Nearly eight in 10 full-time workers in the US live from paycheck to paycheck, according to a 2017 CareerBuilder report. Delaying payroll even by just a week would throw 66% of Americans into financial turmoil.
“Failing to pay [workers] on time will damage your company’s reputation, and you’ll face the legal repercussions,” said Paymedia, a US-based HCM tech solutions provider. It identified two common reasons for salary delays: inaccuracy and inefficiency.
Despite knowing the importance of an efficient payroll system, more than half of employers recognize their shortcomings when choosing their payroll solution. In a survey by Ernst & Young, 54% said there was room for improving their existing pay policies and practices.
Top-performing HR departments have done away with the manual spreadsheet-based processing. Market research firm Ipsos’ award-winning HR team in Canada has migrated onto an online system – and it isn’t just for cutting checks.
“Our goal is to do all of our compensation modelling online in 2019,” said Caren Healy-Jones, vice president of HR at Ipsos and a 30-year industry veteran. She has seen how payroll processes dependent on spreadsheets can be challenging, and warns businesses of the pitfalls of outdated methods.
“Somebody sends out a spreadsheet, and it’s got either wrong information, or columns got mixed up, or somebody gets somebody’s salary information that they are not supposed to have,” she said.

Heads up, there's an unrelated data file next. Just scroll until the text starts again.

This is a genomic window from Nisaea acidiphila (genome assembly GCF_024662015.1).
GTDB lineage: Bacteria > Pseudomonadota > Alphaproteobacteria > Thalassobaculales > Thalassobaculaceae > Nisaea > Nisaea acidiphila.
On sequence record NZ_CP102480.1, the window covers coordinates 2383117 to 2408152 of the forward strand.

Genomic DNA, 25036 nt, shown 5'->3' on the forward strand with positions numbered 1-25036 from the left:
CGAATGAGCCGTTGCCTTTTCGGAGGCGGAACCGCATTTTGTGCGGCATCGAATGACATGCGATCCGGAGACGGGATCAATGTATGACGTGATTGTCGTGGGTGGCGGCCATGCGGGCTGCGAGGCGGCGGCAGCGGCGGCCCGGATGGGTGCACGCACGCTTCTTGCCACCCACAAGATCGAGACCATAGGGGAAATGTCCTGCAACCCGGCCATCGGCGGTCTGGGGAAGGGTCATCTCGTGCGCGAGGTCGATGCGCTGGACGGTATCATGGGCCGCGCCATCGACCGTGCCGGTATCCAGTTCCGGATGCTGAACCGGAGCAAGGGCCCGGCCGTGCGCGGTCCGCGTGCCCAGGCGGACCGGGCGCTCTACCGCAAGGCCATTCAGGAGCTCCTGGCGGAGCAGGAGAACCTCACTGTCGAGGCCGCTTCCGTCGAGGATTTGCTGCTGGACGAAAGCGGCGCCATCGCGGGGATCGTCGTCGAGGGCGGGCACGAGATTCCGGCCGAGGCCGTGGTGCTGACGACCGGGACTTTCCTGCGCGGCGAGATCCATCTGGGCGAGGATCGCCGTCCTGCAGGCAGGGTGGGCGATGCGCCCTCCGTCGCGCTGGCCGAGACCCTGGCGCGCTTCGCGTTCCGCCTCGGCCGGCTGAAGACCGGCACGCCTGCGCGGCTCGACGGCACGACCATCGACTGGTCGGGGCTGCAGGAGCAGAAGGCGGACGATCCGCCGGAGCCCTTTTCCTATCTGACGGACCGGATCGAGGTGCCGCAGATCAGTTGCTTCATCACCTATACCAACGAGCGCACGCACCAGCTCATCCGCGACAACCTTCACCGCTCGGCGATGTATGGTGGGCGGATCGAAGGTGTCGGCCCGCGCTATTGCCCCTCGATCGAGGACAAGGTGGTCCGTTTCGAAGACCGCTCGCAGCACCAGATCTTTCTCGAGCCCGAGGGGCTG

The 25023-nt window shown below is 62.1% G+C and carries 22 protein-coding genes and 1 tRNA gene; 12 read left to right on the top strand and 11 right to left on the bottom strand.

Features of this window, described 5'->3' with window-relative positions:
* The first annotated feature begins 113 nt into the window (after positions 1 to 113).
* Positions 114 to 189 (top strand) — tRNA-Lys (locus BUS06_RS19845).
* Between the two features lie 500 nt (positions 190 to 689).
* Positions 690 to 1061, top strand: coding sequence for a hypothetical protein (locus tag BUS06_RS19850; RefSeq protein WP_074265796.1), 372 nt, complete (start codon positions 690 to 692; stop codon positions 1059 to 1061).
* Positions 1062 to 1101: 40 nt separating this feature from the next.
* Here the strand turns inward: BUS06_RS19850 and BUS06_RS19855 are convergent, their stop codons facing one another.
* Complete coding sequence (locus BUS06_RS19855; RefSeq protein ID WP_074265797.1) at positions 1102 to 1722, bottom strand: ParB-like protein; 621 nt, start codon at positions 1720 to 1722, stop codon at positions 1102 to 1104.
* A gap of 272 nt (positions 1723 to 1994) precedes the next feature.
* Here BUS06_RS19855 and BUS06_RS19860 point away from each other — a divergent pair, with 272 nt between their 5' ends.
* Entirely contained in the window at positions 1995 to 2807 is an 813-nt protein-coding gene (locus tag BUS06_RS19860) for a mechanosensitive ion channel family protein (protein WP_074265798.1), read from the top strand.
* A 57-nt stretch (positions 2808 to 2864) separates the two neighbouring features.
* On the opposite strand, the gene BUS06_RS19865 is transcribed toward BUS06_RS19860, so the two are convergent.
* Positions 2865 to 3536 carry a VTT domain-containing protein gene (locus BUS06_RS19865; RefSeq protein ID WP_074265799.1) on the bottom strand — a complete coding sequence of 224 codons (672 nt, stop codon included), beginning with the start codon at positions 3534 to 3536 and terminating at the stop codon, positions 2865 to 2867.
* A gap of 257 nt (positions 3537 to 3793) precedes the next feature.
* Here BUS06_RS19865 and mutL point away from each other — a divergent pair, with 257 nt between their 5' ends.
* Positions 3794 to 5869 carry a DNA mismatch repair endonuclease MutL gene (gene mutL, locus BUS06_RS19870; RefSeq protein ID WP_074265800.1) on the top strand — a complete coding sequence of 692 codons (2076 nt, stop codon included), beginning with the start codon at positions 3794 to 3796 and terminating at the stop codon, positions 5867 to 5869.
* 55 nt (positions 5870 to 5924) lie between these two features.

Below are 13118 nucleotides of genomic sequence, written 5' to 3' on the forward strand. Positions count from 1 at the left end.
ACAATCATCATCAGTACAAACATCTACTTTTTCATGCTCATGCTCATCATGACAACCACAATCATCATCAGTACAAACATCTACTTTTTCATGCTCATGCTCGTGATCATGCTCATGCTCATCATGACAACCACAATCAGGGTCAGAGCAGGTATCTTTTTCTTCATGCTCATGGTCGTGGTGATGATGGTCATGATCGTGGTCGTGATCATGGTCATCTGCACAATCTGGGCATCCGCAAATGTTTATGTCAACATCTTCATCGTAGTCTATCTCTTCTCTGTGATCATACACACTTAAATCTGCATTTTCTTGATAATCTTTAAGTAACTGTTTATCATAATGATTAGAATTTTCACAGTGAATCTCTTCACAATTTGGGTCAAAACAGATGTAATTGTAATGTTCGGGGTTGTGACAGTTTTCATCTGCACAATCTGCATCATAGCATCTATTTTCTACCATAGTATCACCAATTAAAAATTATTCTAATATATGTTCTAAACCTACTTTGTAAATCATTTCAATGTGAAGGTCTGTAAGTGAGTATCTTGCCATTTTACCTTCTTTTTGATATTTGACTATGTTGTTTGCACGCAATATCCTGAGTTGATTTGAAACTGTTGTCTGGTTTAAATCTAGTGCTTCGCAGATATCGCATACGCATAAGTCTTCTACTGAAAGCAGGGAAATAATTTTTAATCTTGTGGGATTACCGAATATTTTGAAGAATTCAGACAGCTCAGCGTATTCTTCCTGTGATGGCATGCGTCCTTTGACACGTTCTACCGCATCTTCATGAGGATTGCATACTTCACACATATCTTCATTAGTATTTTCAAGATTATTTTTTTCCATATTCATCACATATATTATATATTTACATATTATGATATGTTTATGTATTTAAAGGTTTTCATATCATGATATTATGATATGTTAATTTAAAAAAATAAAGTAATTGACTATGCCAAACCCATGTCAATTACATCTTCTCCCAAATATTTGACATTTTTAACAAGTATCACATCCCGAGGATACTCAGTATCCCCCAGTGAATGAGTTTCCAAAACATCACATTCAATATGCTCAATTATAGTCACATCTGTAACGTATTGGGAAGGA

The myth of cost savings
Business owners who choose to manage payroll in-house often believe they can save on software costs by relying on manual processes and using time cards and spreadsheets to track everything.
“With paper-based systems, information needs to be transferred multiple times, from timesheets to spreadsheets to final records, and then checked and double-checked,” said Lisa Holley, consultant at Insperity, a professional services provider in the US.
“When you add in all those human steps, you have more opportunity for error. You also spend time filing and organizing documents – time that you could put to better use,” Holley said.
Employers who rely on traditional methods register a payroll error rate of 1% to 8%, according to the American Payroll Association. When mistakes crop up in payroll reports and paychecks because of human error, these cost savings can become nothing more than a myth.
The US Internal Revenue Service said about four in 10 small businesses incur US$845 in IRS penalties on average each year – almost three times more expensive than a year’s basic subscription to payroll software-as-a-service.